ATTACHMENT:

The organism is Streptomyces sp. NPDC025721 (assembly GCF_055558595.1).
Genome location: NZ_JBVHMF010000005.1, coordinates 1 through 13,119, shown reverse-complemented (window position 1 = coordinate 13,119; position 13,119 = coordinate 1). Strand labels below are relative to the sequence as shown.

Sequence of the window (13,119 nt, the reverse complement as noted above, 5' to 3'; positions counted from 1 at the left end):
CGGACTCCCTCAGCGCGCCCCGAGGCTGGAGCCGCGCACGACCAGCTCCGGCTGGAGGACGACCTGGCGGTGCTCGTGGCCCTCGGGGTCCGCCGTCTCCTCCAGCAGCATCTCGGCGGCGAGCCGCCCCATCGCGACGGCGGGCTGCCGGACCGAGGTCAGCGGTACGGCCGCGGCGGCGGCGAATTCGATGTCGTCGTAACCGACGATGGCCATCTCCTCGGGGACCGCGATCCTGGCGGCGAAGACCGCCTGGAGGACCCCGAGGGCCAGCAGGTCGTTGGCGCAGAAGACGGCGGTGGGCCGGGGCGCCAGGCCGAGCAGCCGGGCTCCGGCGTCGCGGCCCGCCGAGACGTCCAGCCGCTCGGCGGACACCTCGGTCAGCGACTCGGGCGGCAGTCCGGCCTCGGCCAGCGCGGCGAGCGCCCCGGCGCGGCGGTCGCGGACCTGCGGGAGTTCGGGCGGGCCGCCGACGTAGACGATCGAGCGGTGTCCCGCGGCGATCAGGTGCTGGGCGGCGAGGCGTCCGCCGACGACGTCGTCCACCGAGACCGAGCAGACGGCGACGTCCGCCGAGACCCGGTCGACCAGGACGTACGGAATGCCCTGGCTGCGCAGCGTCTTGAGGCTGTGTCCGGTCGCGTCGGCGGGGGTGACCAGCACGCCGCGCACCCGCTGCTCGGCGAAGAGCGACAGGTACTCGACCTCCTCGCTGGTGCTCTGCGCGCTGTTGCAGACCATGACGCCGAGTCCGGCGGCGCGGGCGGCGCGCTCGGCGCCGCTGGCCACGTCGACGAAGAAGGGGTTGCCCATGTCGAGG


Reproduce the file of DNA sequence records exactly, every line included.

The organism is Streptomyces sp. NPDC025721 (assembly GCF_055558595.1).
Genome location: NZ_JBVHMF010000005.1, coordinates 1 through 13,119, shown reverse-complemented (window position 1 = coordinate 13,119; position 13,119 = coordinate 1). Strand labels below are relative to the sequence as shown.

Sequence of the window (13,119 nt, the reverse complement as noted above, 5' to 3'; positions counted from 1 at the left end):
CGGACTCCCTCAGCGCGCCCCGAGGCTGGAGCCGCGCACGACCAGCTCCGGCTGGAGGACGACCTGGCGGTGCTCGTGGCCCTCGGGGTCCGCCGTCTCCTCCAGCAGCATCTCGGCGGCGAGCCGCCCCATCGCGACGGCGGGCTGCCGGACCGAGGTCAGCGGTACGGCCGCGGCGGCGGCGAATTCGATGTCGTCGTAACCGACGATGGCCATCTCCTCGGGGACCGCGATCCTGGCGGCGAAGACCGCCTGGAGGACCCCGAGGGCCAGCAGGTCGTTGGCGCAGAAGACGGCGGTGGGCCGGGGCGCCAGGCCGAGCAGCCGGGCTCCGGCGTCGCGGCCCGCCGAGACGTCCAGCCGCTCGGCGGACACCTCGGTCAGCGACTCGGGCGGCAGTCCGGCCTCGGCCAGCGCGGCGAGCGCCCCGGCGCGGCGGTCGCGGACCTGCGGGAGTTCGGGCGGGCCGCCGACGTAGACGATCGAGCGGTGTCCCGCGGCGATCAGGTGCTGGGCGGCGAGGCGTCCGCCGACGACGTCGTCCACCGAGACCGAGCAGACGGCGACGTCCGCCGAGACCCGGTCGACCAGGACGTACGGAATGCCCTGGCTGCGCAGCGTCTTGAGGCTGTGTCCGGTCGCGTCGGCGGGGGTGACCAGCACGCCGCGCACCCGCTGCTCGGCGAAGAGCGACAGGTACTCGACCTCCTCGCTGGTGCTCTGCGCGCTGTTGCAGACCATGACGCCGAGTCCGGCGGCGCGGGCGGCGCGCTCGGCGCCGCTGGCCACGTCGACGAAGAAGGGGTTGCCCATGTCGAGG